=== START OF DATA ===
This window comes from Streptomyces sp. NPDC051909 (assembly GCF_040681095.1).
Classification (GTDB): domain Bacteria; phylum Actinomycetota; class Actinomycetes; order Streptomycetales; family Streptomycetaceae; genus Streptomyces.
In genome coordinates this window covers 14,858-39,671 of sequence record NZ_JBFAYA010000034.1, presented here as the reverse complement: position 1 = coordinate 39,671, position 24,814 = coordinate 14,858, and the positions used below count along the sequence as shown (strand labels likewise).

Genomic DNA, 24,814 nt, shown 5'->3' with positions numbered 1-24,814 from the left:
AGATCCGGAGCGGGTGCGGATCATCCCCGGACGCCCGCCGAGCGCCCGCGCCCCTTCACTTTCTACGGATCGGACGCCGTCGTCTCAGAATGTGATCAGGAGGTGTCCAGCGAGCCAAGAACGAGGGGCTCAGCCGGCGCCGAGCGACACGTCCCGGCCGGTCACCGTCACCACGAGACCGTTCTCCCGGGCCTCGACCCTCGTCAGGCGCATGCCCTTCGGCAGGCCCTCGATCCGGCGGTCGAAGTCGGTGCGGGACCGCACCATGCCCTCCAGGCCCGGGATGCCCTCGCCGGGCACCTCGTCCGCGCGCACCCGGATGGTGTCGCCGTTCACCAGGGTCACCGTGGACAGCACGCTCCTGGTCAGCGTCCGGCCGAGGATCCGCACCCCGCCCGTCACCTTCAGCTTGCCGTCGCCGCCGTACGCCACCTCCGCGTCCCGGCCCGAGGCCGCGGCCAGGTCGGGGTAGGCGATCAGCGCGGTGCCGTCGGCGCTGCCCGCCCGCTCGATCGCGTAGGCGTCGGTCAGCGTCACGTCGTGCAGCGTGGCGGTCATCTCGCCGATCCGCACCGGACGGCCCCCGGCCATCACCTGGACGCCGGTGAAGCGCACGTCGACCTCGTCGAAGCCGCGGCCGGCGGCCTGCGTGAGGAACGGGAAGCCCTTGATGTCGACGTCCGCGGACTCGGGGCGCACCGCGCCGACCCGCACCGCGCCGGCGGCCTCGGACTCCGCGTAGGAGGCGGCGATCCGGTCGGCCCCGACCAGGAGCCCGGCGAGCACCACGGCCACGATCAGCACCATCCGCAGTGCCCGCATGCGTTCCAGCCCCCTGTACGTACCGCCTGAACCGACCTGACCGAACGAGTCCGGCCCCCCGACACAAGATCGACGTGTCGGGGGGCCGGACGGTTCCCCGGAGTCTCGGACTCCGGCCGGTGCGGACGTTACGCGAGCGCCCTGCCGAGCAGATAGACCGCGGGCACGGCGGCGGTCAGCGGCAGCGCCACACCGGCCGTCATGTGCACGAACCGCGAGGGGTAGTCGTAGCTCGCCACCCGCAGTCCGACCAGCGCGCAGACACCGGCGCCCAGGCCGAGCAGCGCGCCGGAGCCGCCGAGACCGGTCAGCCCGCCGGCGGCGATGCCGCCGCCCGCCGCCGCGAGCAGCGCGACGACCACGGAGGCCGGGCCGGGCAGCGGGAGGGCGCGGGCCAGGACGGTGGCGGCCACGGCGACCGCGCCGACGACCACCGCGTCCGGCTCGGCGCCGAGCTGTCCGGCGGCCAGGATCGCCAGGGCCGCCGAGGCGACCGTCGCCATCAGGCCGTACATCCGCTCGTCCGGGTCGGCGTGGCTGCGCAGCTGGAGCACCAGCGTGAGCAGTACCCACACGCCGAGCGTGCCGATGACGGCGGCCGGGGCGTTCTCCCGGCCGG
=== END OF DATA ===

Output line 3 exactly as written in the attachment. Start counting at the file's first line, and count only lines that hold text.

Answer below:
In genome coordinates this window covers 14,858-39,671 of sequence record NZ_JBFAYA010000034.1, presented here as the reverse complement: position 1 = coordinate 39,671, position 24,814 = coordinate 14,858, and the positions used below count along the sequence as shown (strand labels likewise).